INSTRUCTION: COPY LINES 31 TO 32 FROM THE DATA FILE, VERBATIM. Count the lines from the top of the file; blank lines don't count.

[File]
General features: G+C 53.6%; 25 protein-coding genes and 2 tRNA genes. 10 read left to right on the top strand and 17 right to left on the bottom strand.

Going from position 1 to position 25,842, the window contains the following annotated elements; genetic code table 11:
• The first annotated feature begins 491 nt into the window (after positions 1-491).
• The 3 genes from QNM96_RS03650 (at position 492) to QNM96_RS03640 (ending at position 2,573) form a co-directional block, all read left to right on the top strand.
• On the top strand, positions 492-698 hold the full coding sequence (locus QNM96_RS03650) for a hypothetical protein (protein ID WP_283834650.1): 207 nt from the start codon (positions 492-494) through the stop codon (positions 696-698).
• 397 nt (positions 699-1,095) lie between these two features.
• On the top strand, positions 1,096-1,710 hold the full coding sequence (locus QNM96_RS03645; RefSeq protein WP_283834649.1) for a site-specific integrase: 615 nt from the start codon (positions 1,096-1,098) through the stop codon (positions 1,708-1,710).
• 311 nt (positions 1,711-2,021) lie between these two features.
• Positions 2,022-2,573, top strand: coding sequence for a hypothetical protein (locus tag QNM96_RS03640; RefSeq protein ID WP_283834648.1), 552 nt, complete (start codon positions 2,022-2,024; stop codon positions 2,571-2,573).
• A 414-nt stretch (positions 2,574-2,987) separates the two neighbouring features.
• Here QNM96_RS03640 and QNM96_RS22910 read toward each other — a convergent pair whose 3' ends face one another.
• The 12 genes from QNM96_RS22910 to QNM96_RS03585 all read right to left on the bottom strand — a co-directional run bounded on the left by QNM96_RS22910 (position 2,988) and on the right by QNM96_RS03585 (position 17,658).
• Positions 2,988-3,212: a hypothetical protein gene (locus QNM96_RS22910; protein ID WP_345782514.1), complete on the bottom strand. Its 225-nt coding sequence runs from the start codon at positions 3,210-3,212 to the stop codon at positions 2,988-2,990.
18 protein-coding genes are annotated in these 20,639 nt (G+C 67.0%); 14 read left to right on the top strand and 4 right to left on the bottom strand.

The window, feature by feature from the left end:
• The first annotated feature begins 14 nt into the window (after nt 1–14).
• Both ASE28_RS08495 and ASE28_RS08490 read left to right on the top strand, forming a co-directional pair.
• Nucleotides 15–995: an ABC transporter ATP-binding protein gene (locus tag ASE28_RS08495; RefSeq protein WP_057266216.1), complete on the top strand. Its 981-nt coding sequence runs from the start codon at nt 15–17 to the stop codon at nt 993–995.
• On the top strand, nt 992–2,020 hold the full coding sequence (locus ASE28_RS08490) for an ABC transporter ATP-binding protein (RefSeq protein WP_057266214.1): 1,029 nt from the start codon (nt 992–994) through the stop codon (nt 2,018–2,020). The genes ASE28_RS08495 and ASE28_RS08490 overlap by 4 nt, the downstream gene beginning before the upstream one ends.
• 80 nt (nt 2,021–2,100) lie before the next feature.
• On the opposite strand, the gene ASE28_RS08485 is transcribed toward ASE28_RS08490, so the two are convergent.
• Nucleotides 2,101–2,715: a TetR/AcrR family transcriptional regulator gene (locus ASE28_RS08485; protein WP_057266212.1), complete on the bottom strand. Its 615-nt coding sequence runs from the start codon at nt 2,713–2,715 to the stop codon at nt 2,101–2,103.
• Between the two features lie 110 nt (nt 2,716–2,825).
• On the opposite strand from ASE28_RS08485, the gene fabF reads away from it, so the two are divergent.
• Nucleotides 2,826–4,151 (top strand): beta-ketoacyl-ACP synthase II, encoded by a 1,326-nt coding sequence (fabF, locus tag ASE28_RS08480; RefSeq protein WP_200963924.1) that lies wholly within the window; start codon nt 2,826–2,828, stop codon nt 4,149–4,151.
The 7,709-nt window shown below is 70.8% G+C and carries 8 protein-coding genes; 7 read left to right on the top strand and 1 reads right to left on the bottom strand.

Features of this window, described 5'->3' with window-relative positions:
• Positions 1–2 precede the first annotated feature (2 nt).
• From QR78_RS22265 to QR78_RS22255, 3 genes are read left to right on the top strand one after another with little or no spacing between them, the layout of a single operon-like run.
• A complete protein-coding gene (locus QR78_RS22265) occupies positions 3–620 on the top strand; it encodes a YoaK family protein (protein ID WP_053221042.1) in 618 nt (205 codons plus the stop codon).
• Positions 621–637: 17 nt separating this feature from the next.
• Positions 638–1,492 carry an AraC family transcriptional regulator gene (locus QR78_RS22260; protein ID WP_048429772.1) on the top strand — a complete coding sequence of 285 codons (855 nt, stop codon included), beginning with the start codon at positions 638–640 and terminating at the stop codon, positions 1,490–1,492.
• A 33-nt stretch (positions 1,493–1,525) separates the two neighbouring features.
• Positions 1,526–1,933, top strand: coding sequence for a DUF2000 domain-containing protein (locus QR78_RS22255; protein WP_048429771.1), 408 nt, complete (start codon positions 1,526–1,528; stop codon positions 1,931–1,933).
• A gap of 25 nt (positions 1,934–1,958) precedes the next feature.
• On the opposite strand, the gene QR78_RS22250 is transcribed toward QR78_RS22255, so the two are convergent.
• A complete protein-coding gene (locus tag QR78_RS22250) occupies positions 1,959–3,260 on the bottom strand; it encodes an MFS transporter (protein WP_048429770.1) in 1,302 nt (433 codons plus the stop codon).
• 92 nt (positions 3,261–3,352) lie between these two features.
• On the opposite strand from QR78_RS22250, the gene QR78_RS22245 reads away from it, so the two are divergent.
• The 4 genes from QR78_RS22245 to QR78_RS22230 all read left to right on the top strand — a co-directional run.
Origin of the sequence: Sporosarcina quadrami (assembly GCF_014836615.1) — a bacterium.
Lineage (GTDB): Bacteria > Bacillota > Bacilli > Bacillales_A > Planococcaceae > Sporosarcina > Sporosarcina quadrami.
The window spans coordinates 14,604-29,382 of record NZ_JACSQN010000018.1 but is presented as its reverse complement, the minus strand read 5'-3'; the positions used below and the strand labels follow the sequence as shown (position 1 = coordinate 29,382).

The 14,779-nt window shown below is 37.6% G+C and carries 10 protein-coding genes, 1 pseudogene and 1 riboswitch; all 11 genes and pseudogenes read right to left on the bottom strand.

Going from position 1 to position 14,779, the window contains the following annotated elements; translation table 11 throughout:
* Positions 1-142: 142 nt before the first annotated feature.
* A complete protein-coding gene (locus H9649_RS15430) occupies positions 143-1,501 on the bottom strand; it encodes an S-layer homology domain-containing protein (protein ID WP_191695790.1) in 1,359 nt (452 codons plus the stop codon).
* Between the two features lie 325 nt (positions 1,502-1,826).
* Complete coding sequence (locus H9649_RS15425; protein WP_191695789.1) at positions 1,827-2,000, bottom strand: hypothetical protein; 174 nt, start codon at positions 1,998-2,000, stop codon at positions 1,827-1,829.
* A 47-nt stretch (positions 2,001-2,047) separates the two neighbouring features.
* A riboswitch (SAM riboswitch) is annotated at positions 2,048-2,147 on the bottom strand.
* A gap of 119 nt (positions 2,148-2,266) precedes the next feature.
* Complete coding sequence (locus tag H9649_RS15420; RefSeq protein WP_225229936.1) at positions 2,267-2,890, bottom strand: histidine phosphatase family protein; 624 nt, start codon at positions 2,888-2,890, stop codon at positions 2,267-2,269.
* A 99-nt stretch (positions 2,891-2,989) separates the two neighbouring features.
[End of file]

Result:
• Positions 621–637: 17 nt separating this feature from the next.
• Positions 638–1,492 carry an AraC family transcriptional regulator gene (locus QR78_RS22260; protein ID WP_048429772.1) on the top strand — a complete coding sequence of 285 codons (855 nt, stop codon included), beginning with the start codon at positions 638–640 and terminating at the stop codon, positions 1,490–1,492.